Universal had a number of Oscar contenders this year, but their two big winners were Spotlight and The Danish Girl. The former won best picture and original screenplay, the latter won best supporting actress. But were they worthy?
Spotlight follows a team of reporters lead by Walter Robinson (Michael Keaton) as they investigate the Catholic church, and how the church allows their priest to molest young children. Egged on by their new editor Marty Baron (Liev Schriber), Walter, along with Mike Rendezes (Mark Ruffalo), Sacha Pfieffer (Rachel McAdams) and Matt Carroll (Brian d’Arcy James) dig deep into the case, finding a systemic problem that’s been going on for years. At first they think it’s a handful of priests, but as they keep digging they find the numbers growing exponentially, with evidences of years of cover up and with many people, including their own organization, having spent decades ignoring the evidence that was right in front of them.
Writer/director/Oscar winner Thomas McCarthy chooses a methodical pace, staying away from too many showy moments as it builds a solid case from the ground up and shows the legwork that went into exposing the global epidemic. It’s impossible to watch the film on not feel righteous anger. The film may be Oscar bait, but it’s the best kind.
Universal’s Blu-ray suggests that no one thought it might win best picture when they were making the supplements, as the film is light on extras. The film comes with a DVD and digital copy, and the film is presented in widescreen (1.78:1) and in DTS-HD 5.1 Master Audio. There are three featurettes, with two of those essentially extended trailers. “Uncovering the Truth: A Spotlight Team Roundtable” (7 min.) gets the real journalists together to talk about the case and the movie, while “Spotlight: A Look Inside” (3 min.) and “The State of Journalism” (3 min.) mostly show clips and Schrieber talking about the movie. That’s it. This should get a better special edition at some point.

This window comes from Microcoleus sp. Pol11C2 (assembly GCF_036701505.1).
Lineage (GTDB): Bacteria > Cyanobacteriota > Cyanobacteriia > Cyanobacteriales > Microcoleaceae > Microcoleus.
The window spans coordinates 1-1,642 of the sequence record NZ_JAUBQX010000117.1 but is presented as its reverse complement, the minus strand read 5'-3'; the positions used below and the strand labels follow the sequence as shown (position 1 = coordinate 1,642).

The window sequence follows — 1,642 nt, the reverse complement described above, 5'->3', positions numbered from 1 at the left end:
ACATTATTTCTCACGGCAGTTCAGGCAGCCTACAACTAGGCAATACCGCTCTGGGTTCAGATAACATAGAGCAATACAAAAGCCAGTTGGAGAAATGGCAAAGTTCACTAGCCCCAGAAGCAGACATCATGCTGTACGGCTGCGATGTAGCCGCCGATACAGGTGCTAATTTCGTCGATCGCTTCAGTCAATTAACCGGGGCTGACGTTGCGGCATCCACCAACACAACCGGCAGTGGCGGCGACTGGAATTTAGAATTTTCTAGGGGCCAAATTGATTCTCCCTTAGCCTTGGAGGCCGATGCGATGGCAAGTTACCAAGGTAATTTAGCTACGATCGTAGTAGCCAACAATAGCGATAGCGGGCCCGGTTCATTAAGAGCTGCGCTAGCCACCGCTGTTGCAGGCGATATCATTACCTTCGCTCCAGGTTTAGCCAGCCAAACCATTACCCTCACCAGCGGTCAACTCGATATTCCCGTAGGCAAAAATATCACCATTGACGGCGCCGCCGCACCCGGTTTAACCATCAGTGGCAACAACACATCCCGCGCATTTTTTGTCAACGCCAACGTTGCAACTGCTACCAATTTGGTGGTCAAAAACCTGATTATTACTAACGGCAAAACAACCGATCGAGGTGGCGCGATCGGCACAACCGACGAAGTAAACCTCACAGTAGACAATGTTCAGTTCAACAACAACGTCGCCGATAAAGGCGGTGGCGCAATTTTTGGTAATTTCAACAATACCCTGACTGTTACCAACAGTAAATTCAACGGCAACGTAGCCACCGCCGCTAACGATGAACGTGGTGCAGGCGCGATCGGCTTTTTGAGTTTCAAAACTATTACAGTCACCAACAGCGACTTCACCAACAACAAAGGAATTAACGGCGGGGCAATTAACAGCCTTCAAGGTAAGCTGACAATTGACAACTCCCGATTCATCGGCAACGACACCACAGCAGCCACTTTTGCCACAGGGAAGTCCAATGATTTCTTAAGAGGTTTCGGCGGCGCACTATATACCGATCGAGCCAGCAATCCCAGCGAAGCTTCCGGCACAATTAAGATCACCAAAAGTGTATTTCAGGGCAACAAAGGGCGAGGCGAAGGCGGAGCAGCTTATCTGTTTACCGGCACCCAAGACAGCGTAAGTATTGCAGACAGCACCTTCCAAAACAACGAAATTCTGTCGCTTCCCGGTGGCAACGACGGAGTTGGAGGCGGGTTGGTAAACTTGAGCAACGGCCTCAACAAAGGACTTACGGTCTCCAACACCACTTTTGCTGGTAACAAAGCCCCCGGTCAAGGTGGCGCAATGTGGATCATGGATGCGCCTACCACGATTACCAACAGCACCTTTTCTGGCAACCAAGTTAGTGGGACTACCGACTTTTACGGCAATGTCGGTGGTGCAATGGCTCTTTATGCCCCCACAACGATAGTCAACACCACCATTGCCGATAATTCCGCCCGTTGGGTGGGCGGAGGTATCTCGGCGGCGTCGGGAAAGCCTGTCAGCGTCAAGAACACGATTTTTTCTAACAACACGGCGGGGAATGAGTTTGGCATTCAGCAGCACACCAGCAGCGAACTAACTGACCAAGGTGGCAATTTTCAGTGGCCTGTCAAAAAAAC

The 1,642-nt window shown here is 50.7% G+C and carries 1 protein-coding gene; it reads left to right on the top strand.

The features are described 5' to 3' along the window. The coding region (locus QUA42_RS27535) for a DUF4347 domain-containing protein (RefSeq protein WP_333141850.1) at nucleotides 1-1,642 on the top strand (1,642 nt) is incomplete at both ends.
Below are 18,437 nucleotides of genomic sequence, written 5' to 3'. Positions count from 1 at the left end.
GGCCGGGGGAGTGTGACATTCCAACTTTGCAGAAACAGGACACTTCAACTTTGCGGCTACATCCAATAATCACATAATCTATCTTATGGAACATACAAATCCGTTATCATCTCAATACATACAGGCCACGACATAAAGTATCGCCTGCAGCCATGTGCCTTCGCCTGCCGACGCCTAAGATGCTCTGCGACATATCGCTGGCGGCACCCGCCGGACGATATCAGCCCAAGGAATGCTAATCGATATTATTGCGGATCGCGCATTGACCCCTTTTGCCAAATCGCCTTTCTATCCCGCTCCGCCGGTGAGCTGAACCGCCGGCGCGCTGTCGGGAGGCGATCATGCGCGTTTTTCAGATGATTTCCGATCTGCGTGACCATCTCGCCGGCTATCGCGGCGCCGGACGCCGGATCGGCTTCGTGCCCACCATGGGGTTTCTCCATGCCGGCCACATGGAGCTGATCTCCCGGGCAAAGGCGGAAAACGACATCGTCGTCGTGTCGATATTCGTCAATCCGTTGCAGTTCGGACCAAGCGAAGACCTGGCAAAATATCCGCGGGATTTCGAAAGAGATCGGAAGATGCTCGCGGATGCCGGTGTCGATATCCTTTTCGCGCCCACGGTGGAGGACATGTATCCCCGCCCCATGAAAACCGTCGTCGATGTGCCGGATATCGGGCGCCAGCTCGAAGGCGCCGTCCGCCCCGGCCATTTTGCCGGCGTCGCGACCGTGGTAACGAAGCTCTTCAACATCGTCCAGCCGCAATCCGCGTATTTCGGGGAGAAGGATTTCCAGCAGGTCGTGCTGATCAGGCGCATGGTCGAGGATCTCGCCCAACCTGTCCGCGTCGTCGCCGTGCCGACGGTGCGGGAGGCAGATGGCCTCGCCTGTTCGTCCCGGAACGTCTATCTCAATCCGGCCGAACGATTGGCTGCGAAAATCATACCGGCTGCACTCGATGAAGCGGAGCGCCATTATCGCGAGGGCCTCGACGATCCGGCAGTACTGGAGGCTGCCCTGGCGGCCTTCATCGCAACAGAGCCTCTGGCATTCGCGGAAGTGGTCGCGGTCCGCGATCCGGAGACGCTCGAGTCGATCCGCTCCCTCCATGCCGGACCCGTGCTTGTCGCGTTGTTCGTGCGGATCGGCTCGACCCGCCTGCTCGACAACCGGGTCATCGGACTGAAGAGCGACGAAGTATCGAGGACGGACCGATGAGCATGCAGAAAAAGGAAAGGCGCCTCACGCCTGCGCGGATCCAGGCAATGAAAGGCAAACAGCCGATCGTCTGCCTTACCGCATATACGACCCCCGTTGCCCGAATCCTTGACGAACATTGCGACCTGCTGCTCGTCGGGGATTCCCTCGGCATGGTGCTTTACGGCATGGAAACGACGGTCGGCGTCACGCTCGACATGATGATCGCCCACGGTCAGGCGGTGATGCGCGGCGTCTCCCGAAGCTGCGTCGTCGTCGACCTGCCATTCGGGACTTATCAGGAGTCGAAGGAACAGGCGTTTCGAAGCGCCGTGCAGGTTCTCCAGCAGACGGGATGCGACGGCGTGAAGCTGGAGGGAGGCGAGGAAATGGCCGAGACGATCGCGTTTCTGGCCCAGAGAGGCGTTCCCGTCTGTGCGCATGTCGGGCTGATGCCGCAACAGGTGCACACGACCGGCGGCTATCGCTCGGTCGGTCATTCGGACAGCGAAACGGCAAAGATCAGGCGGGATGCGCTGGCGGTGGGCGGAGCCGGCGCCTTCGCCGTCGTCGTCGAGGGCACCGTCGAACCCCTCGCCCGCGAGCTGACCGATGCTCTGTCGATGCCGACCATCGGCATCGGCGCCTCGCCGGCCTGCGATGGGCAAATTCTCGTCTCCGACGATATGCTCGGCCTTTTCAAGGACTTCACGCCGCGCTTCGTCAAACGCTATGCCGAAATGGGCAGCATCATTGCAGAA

The Danish Girl
The Danish Girl is the most egregious kind of prestige picture. It was directed by Tom Hooper and stars recent best actor winner Freddie Redmayne in a topical film about being transgender in a time when no one really knew what that was or meant. Redmayne plays Einar Wegener, who starts the film happily married to Gerda (Alicia Vikander, who won best supporting actress for the film even though she’s the lead). Both are painters, and when their friend Ulla (Amber Heard) can’t pose for Gerda, Einar models instead, and is asked to wear some women’s clothes. This starts an exploration as Einar starts to dress as a woman, and with his feminine features, one night the couple pretend that Einar is Lili Elbe. This attracts the attentions of Henrik (Ben Whishaw), and Einar doesn’t know if Henrik knows if Lili’s a woman or not. Everything gets more complicated as Lili becomes a more dominant force in their lives, and eventually Einar plots for a surgery that will make him a woman.
Tom Hooper, having emerged from television, has become an Oscar force over that last decade, but like Stephen Daldry before him, he seems engineered by the Weinsteins. He’s a showy filmmaker, but his decisions come across as more attention getting than good. With The Danish Girl he seems to be punching his own weight as he doesn’t make the camera do as many stupid showy things as he did in The King’s Speech or Les Miserables, and he lets the actors play.
That’s the good, the problem is the script is the worst sort of Oscar fodder. The film never becomes compelling, even if there’s a great story to be had about a woman emerging from a man’s body. Vikander is left the protagonist, and she does a good job at showing someone who wants to be supportive even though she still loves the husband that’s leaving her, while Redmayne goes on the journey but is left unsupported by the material. With Caitlin Jenner making the case for a more public discussion of being trans, and with the world more openly supporting the rights of the LGBT community, this could have been an important transformative film. In the end it plays like what it is: an awards show pony. You’re better off watching Tangerine, which is on Netflix instant.
The film comes with a DVD and digital copy and the film is presented in widescreen (1.78:1) and in DTS-HD 5.1 Master Audio. The presentation is amazing, and if nothing else the film is well shot. The only extra is a making of (11 min.) which gets all of the primary cast and crew to talk about how the film came together and how important it is. Zzz.